3. The government periodically purchases and stores petroleum and heating oil to keep as a national reserve in the event of another oil embargo or disruptive war. Note – the government is paying for a product, it isn’t giving money away. Since the government is buying this oil and sticking it in salt caves or storage tanks OCI claims this is a subsidy to Exxon of $283 million.

4. Finally the government does its own R&D on fossil fuels. It’s debatable that any of this is useful to Exxon, but OCI says this results in a subsidy of $4 million.

What’s amazing about this list is all the things OCI left out. It didn’t count the fuel purchased by the government for invading foreign countries, shooting rockets into space, heating and powering government buildings, and flying the President, his family, and his dog to exotic vacation spots. That must account for a huge percentage of the demand for Exxon’s products. It didn’t count the cost to build and maintain the national transportation infrastructure. That certainly makes it easier for Exxon to ship its products lowering the cost of production. And it didn’t count all the deductions that other businesses and people get thus lowering their taxes and giving them more disposable income. Surely that increases demand for gasoline, heating oil, etc. more than the farmer’s fuel tax exemption does. According to OCI’s definition these are all subsidies to Exxon.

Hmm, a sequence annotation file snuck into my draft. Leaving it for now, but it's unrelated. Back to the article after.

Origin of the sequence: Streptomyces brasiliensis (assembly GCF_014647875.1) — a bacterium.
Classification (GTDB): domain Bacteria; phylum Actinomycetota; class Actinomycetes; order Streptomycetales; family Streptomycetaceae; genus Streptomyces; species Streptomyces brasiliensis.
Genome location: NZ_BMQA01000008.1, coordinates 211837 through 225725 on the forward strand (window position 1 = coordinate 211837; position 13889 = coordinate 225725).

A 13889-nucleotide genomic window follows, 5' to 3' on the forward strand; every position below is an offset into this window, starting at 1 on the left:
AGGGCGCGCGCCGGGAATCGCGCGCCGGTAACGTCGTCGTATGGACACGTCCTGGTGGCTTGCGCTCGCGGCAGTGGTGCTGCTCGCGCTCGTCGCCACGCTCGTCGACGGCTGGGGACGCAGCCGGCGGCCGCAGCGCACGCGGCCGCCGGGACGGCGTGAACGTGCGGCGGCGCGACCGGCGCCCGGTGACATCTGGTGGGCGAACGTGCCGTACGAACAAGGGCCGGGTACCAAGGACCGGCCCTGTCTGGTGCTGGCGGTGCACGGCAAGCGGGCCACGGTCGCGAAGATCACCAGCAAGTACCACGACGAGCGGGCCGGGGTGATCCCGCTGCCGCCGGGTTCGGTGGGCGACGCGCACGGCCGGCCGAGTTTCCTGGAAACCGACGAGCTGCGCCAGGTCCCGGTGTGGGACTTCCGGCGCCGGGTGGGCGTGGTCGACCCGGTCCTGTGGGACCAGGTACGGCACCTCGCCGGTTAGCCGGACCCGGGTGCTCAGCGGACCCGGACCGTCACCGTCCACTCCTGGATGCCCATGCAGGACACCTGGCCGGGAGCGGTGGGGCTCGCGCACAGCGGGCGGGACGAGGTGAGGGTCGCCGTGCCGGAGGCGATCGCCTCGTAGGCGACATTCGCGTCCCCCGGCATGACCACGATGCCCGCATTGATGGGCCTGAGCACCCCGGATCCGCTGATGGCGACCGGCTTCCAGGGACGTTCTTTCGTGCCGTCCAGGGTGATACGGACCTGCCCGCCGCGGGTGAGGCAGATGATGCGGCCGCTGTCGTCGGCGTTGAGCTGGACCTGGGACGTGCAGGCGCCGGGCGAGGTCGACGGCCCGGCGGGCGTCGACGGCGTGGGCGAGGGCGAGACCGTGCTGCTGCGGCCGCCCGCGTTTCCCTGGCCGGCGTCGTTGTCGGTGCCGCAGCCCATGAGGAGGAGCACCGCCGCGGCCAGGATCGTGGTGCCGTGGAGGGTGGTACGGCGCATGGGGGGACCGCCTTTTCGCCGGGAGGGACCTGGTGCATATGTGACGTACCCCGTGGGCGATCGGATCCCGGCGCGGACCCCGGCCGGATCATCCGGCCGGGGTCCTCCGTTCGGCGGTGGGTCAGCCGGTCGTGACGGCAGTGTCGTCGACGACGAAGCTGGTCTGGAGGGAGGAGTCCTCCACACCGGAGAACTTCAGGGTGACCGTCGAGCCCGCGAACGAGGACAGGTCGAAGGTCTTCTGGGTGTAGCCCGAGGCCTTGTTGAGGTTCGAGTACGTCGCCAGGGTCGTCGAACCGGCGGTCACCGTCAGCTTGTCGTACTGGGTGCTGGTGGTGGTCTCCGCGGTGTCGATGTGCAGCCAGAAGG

The common element missing from these supposed subsidies is “direct pecuniary aid furnished by a government”. OCI’s accounting of subsidies does not include any actual subsidies. You as a taxpayer are NOT giving any money to Exxon via the government.

I’ve used Exxon as an example but the “subsidy” nonsense gets used by liberals and conservatives, Republicans and Democrats, all the time in situations where there isn’t a real subsidy. Examples of real subsidies are the Federal Flood Insurance program, which annually pays out $200 million more than it takes in, thus your tax dollars make up the difference. Or Solyndra, which received a $535 million government loan guarantee, then went bankrupt. US taxpayers now have to fork over $412 million to cover the company’s bad debt. In both of these cases money is taken from you, the taxpayer, and given to someone else by the government. This is not being done with Exxon or any other oil company.

So the next time one of your less logical or more ignorant friends tells you that taxpayers subsidize big oil, make them define what a subsidy is. After you correct him (because he won’t get it right), make him explain what subsidies the oil companies are getting. You probably won’t be able to convince him but you should get him to shut-up. And if you’re lucky, you might get him to think.

About Author

Wayne Middlesteadt is a 1986 graduate of Georgia Tech and has an MBA from Georgia State University. Currently working as a financial writer and track and field historian, his latest book is Five Ways To Beat The Market.